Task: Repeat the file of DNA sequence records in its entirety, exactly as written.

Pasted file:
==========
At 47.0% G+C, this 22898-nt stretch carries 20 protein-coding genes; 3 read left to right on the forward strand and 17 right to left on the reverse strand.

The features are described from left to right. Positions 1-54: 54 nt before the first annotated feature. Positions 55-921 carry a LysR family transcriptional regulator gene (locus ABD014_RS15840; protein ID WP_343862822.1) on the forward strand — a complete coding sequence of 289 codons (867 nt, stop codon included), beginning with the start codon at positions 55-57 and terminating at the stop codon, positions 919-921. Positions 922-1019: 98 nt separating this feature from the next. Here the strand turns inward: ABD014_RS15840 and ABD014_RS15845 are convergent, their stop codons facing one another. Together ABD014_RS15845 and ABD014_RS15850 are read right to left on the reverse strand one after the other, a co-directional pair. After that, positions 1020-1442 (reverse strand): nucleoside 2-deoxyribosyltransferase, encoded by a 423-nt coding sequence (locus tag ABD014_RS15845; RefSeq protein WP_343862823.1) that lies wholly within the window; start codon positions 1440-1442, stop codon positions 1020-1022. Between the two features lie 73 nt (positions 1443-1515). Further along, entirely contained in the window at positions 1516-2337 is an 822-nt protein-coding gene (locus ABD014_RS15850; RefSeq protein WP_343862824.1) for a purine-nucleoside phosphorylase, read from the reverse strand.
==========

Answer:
At 47.0% G+C, this 22898-nt stretch carries 20 protein-coding genes; 3 read left to right on the forward strand and 17 right to left on the reverse strand.

The features are described from left to right. Positions 1-54: 54 nt before the first annotated feature. Positions 55-921 carry a LysR family transcriptional regulator gene (locus ABD014_RS15840; protein ID WP_343862822.1) on the forward strand — a complete coding sequence of 289 codons (867 nt, stop codon included), beginning with the start codon at positions 55-57 and terminating at the stop codon, positions 919-921. Positions 922-1019: 98 nt separating this feature from the next. Here the strand turns inward: ABD014_RS15840 and ABD014_RS15845 are convergent, their stop codons facing one another. Together ABD014_RS15845 and ABD014_RS15850 are read right to left on the reverse strand one after the other, a co-directional pair. After that, positions 1020-1442 (reverse strand): nucleoside 2-deoxyribosyltransferase, encoded by a 423-nt coding sequence (locus tag ABD014_RS15845; RefSeq protein WP_343862823.1) that lies wholly within the window; start codon positions 1440-1442, stop codon positions 1020-1022. Between the two features lie 73 nt (positions 1443-1515). Further along, entirely contained in the window at positions 1516-2337 is an 822-nt protein-coding gene (locus ABD014_RS15850; RefSeq protein WP_343862824.1) for a purine-nucleoside phosphorylase, read from the reverse strand.